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Joint study examines ecological impact of ammonia bunker fuel spills during bunkering and collisions

22 Nov 2022

A joint study released by Environmental Defense Fund (EDF), Lloyd’s Register (LR) and Ricardo PLC, examines the potential marine environmental impacts of ammonia spills during its use as a shipping fuel, according to LR on Monday (21 November). 

The study, which used extensive modelling due to the scarcity of real-world data, focuses specifically on the impacts of large ammonia bunker fuel spill scenarios on marine habitats.

Potential effects on aquatic environments and associated ecological receptors were assessed in scenarios if a spill were to occur during bunkering, or in the case of a ship’s collision and sinking. In addition, possible mitigation measures and specific spill management practices for these scenarios were modelled and studied.

“The shipping industry must make a rapid energy transition to address the climate emergency. But it is also clear that we must proceed with caution. We owe it to future generations to ensure we are championing true climate solutions that will not negatively impact our rivers, our oceans or our health,” said Marie Hubatova, Director of Global Shipping for EDF’s Global Transport team.

The study examined potential ammonia fuel spills during bunkering and collision scenarios, under a variety of conditions, including time of day, temperature, humidity and solar radiation. The outputs were tested across eight habitats (rivers, estuaries, wetlands, coastal waters, coral reefs, mangroves, polar regions and the deep sea) using multiple ecological receptors (bacteria, plankton, macrophytes, invertebrates, fish, birds, reptiles, and marine mammals).

The study found that estuaries, mangroves and wetlands are particularly sensitive to potential ammonia fuel spills compared to the polar regions and the deep sea. Within these habitats, it is typically fish which are most sensitive to an ammonia spill, with birds and mammals to a lesser degree.

Lauren Dawson, Senior Consultant, Water and Environment Practice, Ricardo, said: “Examining the impact of ammonia is a challenge because of the vast conditions a ship might face while at sea or even when bunkered. Critical factors to consider include the various ship and storage types, the underlying principles which determine the fate of ammonia in the environment, and the diversity of aquatic habitats and species that could be affected.”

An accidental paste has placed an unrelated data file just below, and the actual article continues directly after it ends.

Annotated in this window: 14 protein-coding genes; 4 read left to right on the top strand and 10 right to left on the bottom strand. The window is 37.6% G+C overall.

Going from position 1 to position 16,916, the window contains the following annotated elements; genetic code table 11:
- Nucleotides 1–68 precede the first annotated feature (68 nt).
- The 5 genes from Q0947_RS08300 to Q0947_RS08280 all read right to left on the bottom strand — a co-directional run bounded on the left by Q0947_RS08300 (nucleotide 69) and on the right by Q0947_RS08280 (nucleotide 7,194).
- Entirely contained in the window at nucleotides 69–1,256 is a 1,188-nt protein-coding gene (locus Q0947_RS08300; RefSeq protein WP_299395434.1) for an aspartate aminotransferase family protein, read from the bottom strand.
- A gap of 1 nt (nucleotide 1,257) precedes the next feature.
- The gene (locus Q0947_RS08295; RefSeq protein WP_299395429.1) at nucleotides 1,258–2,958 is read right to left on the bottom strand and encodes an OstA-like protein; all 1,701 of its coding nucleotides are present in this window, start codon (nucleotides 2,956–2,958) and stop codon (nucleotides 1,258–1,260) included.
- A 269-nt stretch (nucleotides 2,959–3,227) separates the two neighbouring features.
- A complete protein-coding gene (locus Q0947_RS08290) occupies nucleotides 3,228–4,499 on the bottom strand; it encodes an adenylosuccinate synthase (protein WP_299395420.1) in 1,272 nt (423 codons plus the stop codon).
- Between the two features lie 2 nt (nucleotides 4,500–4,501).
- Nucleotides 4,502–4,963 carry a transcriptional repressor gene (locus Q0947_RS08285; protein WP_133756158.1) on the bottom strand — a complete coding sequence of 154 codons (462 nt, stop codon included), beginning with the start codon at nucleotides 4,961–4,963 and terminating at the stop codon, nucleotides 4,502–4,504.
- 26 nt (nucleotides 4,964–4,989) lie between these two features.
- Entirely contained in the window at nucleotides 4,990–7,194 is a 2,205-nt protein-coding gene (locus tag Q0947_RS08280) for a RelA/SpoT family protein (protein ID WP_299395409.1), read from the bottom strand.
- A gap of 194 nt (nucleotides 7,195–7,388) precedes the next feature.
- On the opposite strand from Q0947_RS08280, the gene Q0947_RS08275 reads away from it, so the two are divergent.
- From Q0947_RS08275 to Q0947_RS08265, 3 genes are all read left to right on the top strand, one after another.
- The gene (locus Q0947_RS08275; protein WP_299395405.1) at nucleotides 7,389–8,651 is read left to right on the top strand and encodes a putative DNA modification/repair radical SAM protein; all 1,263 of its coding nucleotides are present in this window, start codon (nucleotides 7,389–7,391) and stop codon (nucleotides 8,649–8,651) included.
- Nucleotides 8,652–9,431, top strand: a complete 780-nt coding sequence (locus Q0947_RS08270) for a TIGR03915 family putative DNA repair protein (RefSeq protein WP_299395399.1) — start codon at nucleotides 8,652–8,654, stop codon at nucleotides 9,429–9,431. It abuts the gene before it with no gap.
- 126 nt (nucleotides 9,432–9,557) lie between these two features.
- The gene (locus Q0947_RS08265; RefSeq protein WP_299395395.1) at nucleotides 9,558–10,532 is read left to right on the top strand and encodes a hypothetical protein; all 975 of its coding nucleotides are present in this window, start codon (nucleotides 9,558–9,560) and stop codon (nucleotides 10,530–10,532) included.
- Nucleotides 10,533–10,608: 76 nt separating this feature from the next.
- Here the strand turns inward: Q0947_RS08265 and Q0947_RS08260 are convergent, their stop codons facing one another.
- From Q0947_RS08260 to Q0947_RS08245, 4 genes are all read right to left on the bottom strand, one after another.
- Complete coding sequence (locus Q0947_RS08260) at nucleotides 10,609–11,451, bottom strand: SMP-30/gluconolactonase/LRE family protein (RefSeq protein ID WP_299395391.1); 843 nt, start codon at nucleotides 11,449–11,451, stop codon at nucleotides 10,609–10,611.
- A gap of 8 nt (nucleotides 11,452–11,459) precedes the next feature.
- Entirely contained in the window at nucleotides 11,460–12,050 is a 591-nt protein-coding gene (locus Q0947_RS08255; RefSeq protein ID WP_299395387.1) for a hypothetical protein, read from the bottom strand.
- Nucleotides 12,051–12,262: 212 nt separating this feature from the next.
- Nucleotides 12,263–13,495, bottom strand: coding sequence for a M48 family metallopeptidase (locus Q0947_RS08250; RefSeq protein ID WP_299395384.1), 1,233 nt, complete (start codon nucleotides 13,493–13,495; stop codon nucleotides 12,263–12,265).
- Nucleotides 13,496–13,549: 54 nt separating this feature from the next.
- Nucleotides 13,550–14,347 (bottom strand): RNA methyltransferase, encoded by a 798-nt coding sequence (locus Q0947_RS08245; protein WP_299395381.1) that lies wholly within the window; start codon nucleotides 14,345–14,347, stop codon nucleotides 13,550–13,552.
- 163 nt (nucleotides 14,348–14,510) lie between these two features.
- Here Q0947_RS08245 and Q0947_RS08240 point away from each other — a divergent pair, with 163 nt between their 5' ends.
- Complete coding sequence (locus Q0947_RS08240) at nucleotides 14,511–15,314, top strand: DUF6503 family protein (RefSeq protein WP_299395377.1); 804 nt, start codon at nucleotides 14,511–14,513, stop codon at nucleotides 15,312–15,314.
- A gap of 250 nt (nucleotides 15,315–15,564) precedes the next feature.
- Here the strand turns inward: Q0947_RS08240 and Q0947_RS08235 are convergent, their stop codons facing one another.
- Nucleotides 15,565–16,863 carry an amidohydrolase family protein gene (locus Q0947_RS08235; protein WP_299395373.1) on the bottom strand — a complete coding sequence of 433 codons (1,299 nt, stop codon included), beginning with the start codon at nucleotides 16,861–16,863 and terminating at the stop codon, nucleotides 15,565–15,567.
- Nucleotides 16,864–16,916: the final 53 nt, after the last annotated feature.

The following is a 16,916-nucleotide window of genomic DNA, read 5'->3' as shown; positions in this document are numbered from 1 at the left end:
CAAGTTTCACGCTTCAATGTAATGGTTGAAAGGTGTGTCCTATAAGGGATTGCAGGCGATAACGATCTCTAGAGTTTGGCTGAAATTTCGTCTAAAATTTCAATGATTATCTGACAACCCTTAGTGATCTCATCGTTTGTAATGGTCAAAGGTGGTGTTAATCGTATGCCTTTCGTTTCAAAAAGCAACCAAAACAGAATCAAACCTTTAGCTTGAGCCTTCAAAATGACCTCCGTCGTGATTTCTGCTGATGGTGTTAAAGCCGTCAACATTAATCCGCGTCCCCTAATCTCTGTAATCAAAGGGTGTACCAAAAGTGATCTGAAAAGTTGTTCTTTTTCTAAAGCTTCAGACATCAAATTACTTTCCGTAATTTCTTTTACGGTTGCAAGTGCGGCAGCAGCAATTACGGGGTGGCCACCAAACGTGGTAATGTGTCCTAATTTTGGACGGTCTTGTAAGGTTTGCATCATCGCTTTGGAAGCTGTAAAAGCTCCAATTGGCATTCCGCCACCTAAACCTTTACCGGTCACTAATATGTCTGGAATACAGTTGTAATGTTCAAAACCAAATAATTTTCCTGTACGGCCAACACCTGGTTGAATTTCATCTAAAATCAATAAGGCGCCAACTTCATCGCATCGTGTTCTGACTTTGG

“Ultimately, what we found is that ammonia is more threatening to fish species, and particularly to ecosystems with less saline water and higher temperatures. It is therefore important to study the impact of ammonia carefully for particular regions where these habitats intersect with major shipping channels and ports, such as the Strait of Malacca. The findings of the report provide an excellent step forward to delivering a baseline upon which future assessments can be refined.”

The results were then compared to previously studied habitat and species sensitivity to conventional oil-based fuels. Overall, an ammonia spill has a relatively smaller dispersion distance and lower persistence within the environment when compared to heavy fuel oil (HFO) and marine gas oil (MGO).

Existing reports show that oil-based fuels have higher impacts on invertebrates and birds, compared with ammonia. Ammonia has a medium impact on all other ecological receptors, except bacteria, whereas oil-based fuels have medium impacts on plankton, fish, macrophytes, reptiles and marine mammals (see the Table summarising the environmental impact level in page 5 of our summary report).

While the maritime industry has prior experience with ammonia transported in gas carriers and used as refrigerant, the introduction of ammonia as a shipping fuel creates new challenges related to safe bunkering, storage, supply and consumption for different ship types. The potential toxicity of ammonia cannot be ignored; without mitigation measures and solid spill management practices, an ammonia fuel spill could have negative impacts on aquatic environments. Therefore, a robust regulatory framework must be developed for ammonia to be a viable, low carbon alternative for shipping.

“There are many questions around the use of ammonia as a shipping fuel. Studies like this support the industry’s understanding of the environmental impacts as well as the operational and safety challenges. Greater clarity about the risks posed to marine ecosystems will allow industry stakeholders to make better informed decisions on the multiple transition pathways under consideration,” said Andy Franks, Senior Risk Specialist, LR Maritime Decarbonisation Hub.

Note: The full article can be found here while the full report Ammonia at sea: studying the potential impact of ammonia as a shipping fuel on marine ecosystems can be downloaded here

 

Photo credit: Lloyd’s Register
Published: 22 November, 2022

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